Getting Into Nursing School: MSN Admissions 101

Before starting a Direct Entry MSN program, every prospective student has to complete an admissions process. Distinguishing your application from the rest is more important now that competition in the nursing industry is rapidly growing. The admissions process is not the most exciting part of getting into nursing school, but giving it your all gets you one step closer to your end goal. If earning an accelerated MSN is a goal of yours, keep reading to find out what most programs require for admissions, and what that actually means for you.

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What You’ll Need First

A Rundown of the Prerequisites

Prior to applying to a Direct Entry MSN program, find out if you need to take any prerequisite courses first. Many programs will require students to successfully complete courses such as chemistry, biology or behavioral sciences in order to submit an application. Be sure to find out which prerequisites you’ve taken and how many you still need. Your program start date will likely depend on when you have passed every prerequisite.

An Undergraduate Degree

It’s important for prospective students to know what they are expected to bring to the table – especially since the kind of bachelor’s degree a student has, often does not matter. An Accelerated Master of Science in Nursing (MSN) degree is a graduate degree designed specifically for people with non-nursing bachelor’s degrees who wish to pursue a nursing career.

Local Access to the Campus/Site

Pointing out that students pursuing a Direct Entry MSN should be within commuting distance to the campus or site is a must, because students need to be physically present for labs and clinicals to truly learn the profession. When you’re researching different nursing schools or programs, consider if you want to remain in your surrounding area or if you would be willing to relocate.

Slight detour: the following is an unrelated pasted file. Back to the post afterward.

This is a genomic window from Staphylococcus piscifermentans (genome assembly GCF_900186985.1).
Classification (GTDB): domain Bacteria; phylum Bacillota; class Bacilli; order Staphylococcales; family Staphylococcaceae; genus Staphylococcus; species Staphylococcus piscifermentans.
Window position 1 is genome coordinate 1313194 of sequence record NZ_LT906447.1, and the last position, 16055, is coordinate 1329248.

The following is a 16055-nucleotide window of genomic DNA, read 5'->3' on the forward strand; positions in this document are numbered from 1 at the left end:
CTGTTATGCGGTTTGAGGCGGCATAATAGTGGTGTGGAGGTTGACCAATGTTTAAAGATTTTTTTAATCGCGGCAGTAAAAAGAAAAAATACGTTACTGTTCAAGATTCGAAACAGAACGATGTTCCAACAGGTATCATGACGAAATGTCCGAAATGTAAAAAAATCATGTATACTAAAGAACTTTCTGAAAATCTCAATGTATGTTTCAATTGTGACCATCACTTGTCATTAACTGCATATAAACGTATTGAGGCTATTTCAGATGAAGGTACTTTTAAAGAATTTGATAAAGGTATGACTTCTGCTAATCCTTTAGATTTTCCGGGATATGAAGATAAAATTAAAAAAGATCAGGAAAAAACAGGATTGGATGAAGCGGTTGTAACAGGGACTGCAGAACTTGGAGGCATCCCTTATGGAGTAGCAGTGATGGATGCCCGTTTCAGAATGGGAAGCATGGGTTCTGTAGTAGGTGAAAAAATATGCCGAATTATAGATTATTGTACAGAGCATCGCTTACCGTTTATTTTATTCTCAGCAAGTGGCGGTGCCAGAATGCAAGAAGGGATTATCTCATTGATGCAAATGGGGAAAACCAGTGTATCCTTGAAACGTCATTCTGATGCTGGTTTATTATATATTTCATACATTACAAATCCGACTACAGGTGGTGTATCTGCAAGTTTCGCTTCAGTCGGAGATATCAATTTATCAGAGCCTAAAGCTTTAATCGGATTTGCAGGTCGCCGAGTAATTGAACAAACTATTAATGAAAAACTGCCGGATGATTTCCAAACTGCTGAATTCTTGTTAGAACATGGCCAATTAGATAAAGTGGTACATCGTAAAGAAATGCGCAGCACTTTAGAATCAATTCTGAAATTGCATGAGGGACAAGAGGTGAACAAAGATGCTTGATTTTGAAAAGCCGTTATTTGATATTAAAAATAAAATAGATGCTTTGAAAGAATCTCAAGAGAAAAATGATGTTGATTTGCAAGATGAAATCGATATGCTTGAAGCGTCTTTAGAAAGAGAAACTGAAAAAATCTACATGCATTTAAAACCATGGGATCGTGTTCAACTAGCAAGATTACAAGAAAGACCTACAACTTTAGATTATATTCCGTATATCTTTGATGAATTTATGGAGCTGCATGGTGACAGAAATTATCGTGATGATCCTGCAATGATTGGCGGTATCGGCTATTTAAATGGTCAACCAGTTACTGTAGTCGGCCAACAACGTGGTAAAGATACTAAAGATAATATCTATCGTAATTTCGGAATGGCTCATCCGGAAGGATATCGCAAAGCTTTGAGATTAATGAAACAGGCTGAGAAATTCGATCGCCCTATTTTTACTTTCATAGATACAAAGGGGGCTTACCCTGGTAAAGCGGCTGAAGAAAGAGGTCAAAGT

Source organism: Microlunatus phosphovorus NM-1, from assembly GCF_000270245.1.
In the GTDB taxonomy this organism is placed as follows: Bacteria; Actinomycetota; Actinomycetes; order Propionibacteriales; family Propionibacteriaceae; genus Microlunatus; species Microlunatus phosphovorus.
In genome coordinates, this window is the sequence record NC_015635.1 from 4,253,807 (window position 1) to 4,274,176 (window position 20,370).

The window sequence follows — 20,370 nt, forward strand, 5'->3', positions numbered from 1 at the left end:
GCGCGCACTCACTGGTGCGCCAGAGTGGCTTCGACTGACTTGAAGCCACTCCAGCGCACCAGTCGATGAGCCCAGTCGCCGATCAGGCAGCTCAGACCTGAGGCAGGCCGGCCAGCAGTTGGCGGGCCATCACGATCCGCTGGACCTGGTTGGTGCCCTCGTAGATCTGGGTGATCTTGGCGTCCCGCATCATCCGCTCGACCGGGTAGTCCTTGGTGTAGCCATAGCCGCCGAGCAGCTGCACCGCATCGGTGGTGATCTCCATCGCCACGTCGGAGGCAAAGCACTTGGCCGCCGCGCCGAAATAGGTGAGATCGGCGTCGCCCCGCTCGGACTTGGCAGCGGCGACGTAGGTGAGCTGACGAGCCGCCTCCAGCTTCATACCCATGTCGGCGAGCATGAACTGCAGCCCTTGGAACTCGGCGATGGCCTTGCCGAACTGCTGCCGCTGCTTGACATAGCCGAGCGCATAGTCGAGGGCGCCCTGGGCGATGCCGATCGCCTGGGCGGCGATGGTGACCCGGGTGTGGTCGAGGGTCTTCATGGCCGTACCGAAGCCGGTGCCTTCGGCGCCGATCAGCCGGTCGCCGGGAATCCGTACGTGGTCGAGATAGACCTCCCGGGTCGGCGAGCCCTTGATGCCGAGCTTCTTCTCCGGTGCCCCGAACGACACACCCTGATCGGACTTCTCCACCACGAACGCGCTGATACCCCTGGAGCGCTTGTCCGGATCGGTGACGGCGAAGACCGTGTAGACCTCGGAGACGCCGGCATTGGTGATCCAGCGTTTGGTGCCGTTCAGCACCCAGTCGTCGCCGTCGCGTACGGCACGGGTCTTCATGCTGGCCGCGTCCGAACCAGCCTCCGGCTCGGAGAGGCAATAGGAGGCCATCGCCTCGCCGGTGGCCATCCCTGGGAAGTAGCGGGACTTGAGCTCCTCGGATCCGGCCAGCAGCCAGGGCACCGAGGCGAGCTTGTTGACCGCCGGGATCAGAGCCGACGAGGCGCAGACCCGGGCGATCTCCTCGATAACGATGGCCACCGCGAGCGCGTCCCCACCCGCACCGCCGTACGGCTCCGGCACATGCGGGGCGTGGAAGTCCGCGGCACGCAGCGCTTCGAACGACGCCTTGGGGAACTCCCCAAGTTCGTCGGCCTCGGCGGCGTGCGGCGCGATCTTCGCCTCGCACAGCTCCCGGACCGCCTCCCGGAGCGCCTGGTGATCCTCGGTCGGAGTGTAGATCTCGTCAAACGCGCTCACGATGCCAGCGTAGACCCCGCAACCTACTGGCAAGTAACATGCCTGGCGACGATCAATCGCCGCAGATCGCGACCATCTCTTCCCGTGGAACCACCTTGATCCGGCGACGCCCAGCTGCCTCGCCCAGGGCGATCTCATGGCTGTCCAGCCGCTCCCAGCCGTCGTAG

The Minimum Undergraduate GPA

Some schools are strict, only admitting students who meet or exceed the GPA requirement. Other schools might weigh all the components of your application before making an admissions decision. Every school is different, so be sure to find out the exact details of your prospective school’s admissions process. If your GPA falls slightly below the mark, don’t hesitate to apply. The admission decision might still land in your favor.

Additional Items to Gather

Online applications are great, but most applications also require a little hands-on work on your part. After completing any online portions of the application, which usually consists of contact or general information about yourself, you will likely need to have several additional items submitted to admissions. Here’s what many Direct Entry MSN programs ask of students and where they can be found:

Admission Requirement

How You Can Obtain It

Official transcripts of all college work

A copy of your academic record that provides your course grades, date of attendance, major, degree awarded, and grade point average

Visit the website for each college you’ve attended (or for any college level courses you’ve taken at an academic institution), and find out how to request an official transcript. Each school has a slightly different process, some receiving requests by phone, email, mail and/or online. Be mindful that you may have to pay a small cost for each transcript… it just depends on the school.

GRE Test Scores

The Graduate Record Exam (GRE) is a standardized test designed to assess your aptitude for graduate programs. The GRE test is often required for admission but can sometimes be waived for students with a certain GPA (a decision the school makes).